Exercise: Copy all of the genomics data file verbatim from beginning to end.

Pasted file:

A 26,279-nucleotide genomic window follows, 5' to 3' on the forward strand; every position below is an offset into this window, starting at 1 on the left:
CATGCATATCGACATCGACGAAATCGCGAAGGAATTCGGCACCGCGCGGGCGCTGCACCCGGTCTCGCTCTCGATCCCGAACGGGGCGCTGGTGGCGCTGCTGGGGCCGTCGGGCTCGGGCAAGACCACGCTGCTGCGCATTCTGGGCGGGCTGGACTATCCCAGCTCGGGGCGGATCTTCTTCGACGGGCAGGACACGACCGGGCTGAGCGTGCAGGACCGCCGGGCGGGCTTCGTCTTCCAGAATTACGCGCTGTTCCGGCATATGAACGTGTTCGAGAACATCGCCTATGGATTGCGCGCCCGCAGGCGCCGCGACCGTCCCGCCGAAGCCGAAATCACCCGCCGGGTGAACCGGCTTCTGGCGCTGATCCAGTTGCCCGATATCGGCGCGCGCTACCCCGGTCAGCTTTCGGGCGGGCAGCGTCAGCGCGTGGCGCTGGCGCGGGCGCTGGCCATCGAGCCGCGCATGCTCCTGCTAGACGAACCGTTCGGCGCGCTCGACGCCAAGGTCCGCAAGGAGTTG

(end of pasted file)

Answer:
A 26,279-nucleotide genomic window follows, 5' to 3' on the forward strand; every position below is an offset into this window, starting at 1 on the left:
CATGCATATCGACATCGACGAAATCGCGAAGGAATTCGGCACCGCGCGGGCGCTGCACCCGGTCTCGCTCTCGATCCCGAACGGGGCGCTGGTGGCGCTGCTGGGGCCGTCGGGCTCGGGCAAGACCACGCTGCTGCGCATTCTGGGCGGGCTGGACTATCCCAGCTCGGGGCGGATCTTCTTCGACGGGCAGGACACGACCGGGCTGAGCGTGCAGGACCGCCGGGCGGGCTTCGTCTTCCAGAATTACGCGCTGTTCCGGCATATGAACGTGTTCGAGAACATCGCCTATGGATTGCGCGCCCGCAGGCGCCGCGACCGTCCCGCCGAAGCCGAAATCACCCGCCGGGTGAACCGGCTTCTGGCGCTGATCCAGTTGCCCGATATCGGCGCGCGCTACCCCGGTCAGCTTTCGGGCGGGCAGCGTCAGCGCGTGGCGCTGGCGCGGGCGCTGGCCATCGAGCCGCGCATGCTCCTGCTAGACGAACCGTTCGGCGCGCTCGACGCCAAGGTCCGCAAGGAGTTG